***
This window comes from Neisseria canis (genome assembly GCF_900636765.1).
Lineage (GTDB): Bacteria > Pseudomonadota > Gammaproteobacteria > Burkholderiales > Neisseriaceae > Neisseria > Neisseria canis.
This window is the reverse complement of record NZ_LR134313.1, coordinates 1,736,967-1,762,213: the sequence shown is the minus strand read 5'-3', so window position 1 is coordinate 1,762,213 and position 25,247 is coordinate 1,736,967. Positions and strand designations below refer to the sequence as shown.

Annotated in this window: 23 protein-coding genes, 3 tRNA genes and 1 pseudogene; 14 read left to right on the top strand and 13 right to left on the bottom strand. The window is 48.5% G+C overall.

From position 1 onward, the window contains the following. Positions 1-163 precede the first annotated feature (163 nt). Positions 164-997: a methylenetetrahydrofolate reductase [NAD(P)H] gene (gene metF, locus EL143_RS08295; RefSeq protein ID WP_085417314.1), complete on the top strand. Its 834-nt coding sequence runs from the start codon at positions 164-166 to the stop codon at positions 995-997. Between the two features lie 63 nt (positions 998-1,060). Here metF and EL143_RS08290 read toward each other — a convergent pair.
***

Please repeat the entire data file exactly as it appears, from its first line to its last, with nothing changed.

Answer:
This window comes from Neisseria canis (genome assembly GCF_900636765.1).
Lineage (GTDB): Bacteria > Pseudomonadota > Gammaproteobacteria > Burkholderiales > Neisseriaceae > Neisseria > Neisseria canis.
This window is the reverse complement of record NZ_LR134313.1, coordinates 1,736,967-1,762,213: the sequence shown is the minus strand read 5'-3', so window position 1 is coordinate 1,762,213 and position 25,247 is coordinate 1,736,967. Positions and strand designations below refer to the sequence as shown.

Annotated in this window: 23 protein-coding genes, 3 tRNA genes and 1 pseudogene; 14 read left to right on the top strand and 13 right to left on the bottom strand. The window is 48.5% G+C overall.

From position 1 onward, the window contains the following. Positions 1-163 precede the first annotated feature (163 nt). Positions 164-997: a methylenetetrahydrofolate reductase [NAD(P)H] gene (gene metF, locus EL143_RS08295; RefSeq protein ID WP_085417314.1), complete on the top strand. Its 834-nt coding sequence runs from the start codon at positions 164-166 to the stop codon at positions 995-997. Between the two features lie 63 nt (positions 998-1,060). Here metF and EL143_RS08290 read toward each other — a convergent pair.